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Eur J Obstet Gynecol Reprod Biol. 2016 May;200:102-7. doi: 10.1016/j.ejogrb.2016.02.039. Epub 2016 Mar 8.

Reproductive outcomes following cesarean scar pregnancy - a case series and review of the literature.

Author information

1
Department of Obstetrics and Gynaecology, First affiliated Hospital of Jinan University, #613 Huangpudadao West, Guangzhou 510630, China; Department of Obstetrics and Gynaecology, National University Health Systems, Tower Block Level 12, 119228, Singapore.
2
Department of Obstetrics and Gynaecology, National University Health Systems, Tower Block Level 12, 119228, Singapore.
3
Department of Obstetrics and Gynaecology, First affiliated Hospital of Jinan University, #613 Huangpudadao West, Guangzhou 510630, China.
4
Department of Obstetrics and Gynaecology, First affiliated Hospital of Jinan University, #613 Huangpudadao West, Guangzhou 510630, China. Electronic address: freshlucy07@126.com.

Abstract

OBJECTIVE:

To assess the reproductive outcomes following cesarean scar pregnancy (CSP) in our center and review of published literature on CSP and subsequent reproductive issues.

METHODS:

Over a 3-year period, 28 cases of CSPs were diagnosed in our hospital. Follow up data of 22 cases were available which included the gestational age at diagnosis of CSP, treatments employed and outcomes of previous cesarean scar pregnancy. We also had details on subsequent fertility outcomes in these women, which included intervals between the previous CSP and subsequent pregnancy, maternal and neonatal outcomes of these subsequent pregnancies and mode of delivery.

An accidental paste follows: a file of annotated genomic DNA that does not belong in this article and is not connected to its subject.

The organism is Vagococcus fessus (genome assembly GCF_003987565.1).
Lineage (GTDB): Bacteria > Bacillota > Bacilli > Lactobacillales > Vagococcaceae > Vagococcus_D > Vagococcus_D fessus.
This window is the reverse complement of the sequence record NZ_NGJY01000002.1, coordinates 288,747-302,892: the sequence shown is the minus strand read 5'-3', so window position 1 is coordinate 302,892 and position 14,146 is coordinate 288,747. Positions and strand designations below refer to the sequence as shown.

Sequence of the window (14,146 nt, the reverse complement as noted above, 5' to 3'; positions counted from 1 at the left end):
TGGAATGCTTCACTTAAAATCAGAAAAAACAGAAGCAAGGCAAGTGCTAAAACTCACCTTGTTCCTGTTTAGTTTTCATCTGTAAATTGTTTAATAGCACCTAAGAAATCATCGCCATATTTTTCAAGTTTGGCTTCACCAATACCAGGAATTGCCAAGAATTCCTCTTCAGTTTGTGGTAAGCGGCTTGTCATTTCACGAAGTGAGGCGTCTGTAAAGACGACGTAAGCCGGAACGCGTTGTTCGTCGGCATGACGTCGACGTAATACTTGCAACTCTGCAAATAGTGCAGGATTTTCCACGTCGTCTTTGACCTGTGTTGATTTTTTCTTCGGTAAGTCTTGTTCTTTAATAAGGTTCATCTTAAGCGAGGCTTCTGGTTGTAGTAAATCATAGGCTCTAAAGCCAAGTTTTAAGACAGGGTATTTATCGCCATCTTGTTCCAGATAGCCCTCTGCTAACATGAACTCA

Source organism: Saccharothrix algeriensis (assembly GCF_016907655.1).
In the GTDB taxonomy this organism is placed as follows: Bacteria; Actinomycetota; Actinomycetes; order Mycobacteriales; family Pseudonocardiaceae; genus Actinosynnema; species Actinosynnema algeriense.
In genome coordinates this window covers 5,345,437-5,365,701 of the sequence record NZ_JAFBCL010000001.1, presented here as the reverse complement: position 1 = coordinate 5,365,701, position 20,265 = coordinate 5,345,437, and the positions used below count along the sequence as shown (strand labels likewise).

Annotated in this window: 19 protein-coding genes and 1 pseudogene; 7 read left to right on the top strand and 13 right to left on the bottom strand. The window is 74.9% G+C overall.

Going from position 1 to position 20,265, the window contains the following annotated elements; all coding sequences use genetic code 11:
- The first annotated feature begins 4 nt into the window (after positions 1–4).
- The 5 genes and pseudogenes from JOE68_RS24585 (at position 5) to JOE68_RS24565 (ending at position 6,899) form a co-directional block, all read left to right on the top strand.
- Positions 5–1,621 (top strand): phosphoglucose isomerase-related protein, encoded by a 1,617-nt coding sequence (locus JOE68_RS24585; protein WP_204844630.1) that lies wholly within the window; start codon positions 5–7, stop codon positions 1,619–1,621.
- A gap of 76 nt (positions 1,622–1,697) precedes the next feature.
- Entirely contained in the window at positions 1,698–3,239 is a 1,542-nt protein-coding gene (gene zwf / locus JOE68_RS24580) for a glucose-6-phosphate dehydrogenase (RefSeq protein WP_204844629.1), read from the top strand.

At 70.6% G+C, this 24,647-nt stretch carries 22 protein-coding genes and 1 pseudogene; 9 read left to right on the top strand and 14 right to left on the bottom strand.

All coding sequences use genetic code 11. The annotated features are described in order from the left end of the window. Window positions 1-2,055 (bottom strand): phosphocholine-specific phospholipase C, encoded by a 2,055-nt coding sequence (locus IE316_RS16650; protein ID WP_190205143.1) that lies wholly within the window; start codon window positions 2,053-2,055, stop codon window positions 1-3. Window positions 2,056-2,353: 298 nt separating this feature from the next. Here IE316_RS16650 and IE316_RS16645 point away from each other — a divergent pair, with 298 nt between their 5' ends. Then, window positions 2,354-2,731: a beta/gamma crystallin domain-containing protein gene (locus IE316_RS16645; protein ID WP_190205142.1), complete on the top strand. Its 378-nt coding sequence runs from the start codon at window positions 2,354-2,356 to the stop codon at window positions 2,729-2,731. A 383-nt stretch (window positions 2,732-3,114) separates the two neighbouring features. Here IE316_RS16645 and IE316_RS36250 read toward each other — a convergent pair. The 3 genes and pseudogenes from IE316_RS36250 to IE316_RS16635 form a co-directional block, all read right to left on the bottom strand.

RESULTS:

Eight women desired to conceive and amongst them, seven women manage to conceive spontaneously. There were five pregnancies delivered at term, two miscarriages and one recurrent CSP. One patient had placenta accreta diagnosed at cesarean section at term and had massive hemorrhage. The remaining 4 term pregnancies were delivered uneventfully by elective cesarean sections. The mean interval between the cesarean scar pregnancy and subsequent pregnancy was 24.6 months (range 9-48 months). One patient experienced secondary infertility and despite thorough investigations, no abnormalities were detected. One of the women who did not desire future fertility conceived spontaneously at 9 and 18 months respectively after one CSP and had induced abortions twice. There were 3 women who had uterine scar defect repaired, only 1 resulted in a live birth but had placenta accreta with a lower uterine segment defect and suffered from massive hemorrhage, one woman had a subsequent miscarriage with a diverticulum in the lower uterine segment, and one woman had unexplained secondary infertility.

CONCLUSION:

Most women were able to conceive following CSPs. Reproductive outcomes included normal intrauterine term pregnancy, miscarriage, recurrent CSP, and infertility. Placenta accreta, which could be misdiagnosed antenatally, was a serious complication in subsequent pregnancies. Diverticulum or defect in the lower uterine segment could happen after CSP. Repair of the uterine defect, following a CSP neither guaranteed the healing of the scar, nor the ability to ensure a safe pregnancy outcome. Appropriate counseling to women desiring fertility with a history of CSP is essential and once they conceive early referral to tertiary centers for follow up is pertinent.

KEYWORDS:

Cesarean scar pregnancy; Infertility; Live-births; Placenta accreta; Reproductive outcomes

PMID:
27014853
DOI:
10.1016/j.ejogrb.2016.02.039
[Indexed for MEDLINE]

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